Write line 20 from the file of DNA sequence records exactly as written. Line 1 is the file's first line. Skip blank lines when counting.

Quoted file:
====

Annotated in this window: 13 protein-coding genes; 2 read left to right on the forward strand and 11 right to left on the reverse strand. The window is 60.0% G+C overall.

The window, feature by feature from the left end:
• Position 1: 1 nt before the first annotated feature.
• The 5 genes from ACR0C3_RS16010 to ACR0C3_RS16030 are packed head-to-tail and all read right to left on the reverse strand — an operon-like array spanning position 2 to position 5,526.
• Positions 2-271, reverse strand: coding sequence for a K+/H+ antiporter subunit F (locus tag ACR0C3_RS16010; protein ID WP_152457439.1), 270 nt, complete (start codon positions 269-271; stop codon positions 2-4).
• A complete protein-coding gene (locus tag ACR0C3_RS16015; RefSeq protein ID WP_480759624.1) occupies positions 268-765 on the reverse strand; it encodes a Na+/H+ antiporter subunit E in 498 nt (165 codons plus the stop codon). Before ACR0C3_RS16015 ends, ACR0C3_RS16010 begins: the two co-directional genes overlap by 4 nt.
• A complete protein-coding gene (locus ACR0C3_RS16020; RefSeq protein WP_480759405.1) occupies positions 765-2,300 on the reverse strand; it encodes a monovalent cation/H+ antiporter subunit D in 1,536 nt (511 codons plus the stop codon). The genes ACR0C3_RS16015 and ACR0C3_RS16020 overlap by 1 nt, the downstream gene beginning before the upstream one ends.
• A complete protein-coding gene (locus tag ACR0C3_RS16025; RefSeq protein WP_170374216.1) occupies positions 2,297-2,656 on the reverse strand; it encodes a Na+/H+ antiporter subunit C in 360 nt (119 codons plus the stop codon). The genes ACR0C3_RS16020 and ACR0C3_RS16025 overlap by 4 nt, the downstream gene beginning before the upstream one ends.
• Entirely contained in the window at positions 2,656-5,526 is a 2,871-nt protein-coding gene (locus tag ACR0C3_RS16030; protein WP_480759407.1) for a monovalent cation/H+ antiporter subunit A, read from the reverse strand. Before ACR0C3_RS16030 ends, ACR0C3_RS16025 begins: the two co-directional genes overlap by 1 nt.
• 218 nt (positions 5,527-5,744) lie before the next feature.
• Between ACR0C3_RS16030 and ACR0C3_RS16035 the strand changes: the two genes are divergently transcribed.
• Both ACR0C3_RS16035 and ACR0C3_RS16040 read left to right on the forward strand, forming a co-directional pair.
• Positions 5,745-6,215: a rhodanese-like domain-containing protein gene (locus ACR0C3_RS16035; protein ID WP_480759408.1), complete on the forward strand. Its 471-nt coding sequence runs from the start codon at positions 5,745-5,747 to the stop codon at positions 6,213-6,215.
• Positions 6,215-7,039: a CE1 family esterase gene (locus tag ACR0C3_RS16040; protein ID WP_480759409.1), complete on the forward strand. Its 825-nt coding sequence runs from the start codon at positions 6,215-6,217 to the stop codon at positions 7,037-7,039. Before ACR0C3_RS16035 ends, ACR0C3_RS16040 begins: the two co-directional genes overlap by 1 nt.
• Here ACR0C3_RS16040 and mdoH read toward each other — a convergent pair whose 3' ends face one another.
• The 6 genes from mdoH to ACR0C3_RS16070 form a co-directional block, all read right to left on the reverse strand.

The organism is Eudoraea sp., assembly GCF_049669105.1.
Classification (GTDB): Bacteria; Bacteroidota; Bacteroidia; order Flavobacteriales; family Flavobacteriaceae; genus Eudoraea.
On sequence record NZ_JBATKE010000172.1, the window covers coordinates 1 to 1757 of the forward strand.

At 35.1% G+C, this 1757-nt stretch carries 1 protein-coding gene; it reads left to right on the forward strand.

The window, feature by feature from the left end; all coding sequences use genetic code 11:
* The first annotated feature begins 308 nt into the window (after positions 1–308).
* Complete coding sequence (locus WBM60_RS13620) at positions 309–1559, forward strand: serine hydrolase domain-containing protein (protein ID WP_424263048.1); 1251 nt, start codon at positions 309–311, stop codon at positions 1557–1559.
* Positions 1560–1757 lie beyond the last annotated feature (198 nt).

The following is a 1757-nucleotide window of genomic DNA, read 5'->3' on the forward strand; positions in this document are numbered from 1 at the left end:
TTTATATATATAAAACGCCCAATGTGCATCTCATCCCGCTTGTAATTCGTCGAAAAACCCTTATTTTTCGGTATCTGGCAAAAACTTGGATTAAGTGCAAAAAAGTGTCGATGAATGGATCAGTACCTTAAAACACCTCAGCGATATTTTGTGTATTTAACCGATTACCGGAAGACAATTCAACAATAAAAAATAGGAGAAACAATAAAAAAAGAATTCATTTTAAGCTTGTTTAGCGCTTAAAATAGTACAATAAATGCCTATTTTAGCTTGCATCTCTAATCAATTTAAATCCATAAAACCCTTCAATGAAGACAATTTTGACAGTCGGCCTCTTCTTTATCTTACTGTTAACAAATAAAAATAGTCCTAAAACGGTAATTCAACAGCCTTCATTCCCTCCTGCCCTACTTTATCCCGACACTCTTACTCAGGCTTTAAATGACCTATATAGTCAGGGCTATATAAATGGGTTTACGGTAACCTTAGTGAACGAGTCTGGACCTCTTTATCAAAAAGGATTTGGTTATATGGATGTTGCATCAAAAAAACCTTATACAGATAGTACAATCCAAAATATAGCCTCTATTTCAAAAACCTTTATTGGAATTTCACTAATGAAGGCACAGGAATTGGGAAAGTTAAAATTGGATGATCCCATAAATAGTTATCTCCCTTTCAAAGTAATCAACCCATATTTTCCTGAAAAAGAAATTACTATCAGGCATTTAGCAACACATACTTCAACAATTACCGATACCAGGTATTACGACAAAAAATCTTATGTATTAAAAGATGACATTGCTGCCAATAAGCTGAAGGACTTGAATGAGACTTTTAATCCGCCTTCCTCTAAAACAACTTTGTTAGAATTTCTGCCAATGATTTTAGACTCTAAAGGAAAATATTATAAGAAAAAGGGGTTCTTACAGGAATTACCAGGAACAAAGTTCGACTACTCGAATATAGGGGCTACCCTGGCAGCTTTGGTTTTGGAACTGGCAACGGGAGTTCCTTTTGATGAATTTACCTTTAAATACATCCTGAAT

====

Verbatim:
At 35.1% G+C, this 1757-nt stretch carries 1 protein-coding gene; it reads left to right on the forward strand.